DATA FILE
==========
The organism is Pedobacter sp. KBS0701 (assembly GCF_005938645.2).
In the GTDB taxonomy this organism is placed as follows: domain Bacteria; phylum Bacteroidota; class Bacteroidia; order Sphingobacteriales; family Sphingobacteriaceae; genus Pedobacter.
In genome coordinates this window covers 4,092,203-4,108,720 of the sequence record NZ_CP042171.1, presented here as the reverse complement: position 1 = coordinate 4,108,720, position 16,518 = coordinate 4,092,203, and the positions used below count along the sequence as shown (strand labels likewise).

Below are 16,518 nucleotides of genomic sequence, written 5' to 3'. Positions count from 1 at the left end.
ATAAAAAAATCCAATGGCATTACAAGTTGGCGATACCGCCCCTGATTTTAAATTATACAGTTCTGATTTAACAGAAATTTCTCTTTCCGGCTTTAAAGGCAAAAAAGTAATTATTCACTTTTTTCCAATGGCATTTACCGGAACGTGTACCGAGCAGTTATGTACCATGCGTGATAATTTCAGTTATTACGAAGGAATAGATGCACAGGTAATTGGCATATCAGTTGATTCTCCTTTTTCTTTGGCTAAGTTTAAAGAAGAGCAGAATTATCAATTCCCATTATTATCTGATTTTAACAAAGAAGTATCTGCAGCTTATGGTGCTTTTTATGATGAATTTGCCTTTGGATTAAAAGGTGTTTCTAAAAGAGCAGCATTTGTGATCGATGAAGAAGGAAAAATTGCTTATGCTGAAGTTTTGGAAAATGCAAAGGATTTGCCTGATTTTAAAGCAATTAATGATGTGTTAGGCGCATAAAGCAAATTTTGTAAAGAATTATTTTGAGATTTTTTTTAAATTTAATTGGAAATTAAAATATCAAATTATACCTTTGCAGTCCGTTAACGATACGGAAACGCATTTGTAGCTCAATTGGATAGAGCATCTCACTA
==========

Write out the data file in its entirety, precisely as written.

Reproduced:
The organism is Pedobacter sp. KBS0701 (assembly GCF_005938645.2).
In the GTDB taxonomy this organism is placed as follows: domain Bacteria; phylum Bacteroidota; class Bacteroidia; order Sphingobacteriales; family Sphingobacteriaceae; genus Pedobacter.
In genome coordinates this window covers 4,092,203-4,108,720 of the sequence record NZ_CP042171.1, presented here as the reverse complement: position 1 = coordinate 4,108,720, position 16,518 = coordinate 4,092,203, and the positions used below count along the sequence as shown (strand labels likewise).

Below are 16,518 nucleotides of genomic sequence, written 5' to 3'. Positions count from 1 at the left end.
ATAAAAAAATCCAATGGCATTACAAGTTGGCGATACCGCCCCTGATTTTAAATTATACAGTTCTGATTTAACAGAAATTTCTCTTTCCGGCTTTAAAGGCAAAAAAGTAATTATTCACTTTTTTCCAATGGCATTTACCGGAACGTGTACCGAGCAGTTATGTACCATGCGTGATAATTTCAGTTATTACGAAGGAATAGATGCACAGGTAATTGGCATATCAGTTGATTCTCCTTTTTCTTTGGCTAAGTTTAAAGAAGAGCAGAATTATCAATTCCCATTATTATCTGATTTTAACAAAGAAGTATCTGCAGCTTATGGTGCTTTTTATGATGAATTTGCCTTTGGATTAAAAGGTGTTTCTAAAAGAGCAGCATTTGTGATCGATGAAGAAGGAAAAATTGCTTATGCTGAAGTTTTGGAAAATGCAAAGGATTTGCCTGATTTTAAAGCAATTAATGATGTGTTAGGCGCATAAAGCAAATTTTGTAAAGAATTATTTTGAGATTTTTTTTAAATTTAATTGGAAATTAAAATATCAAATTATACCTTTGCAGTCCGTTAACGATACGGAAACGCATTTGTAGCTCAATTGGATAGAGCATCTCACTA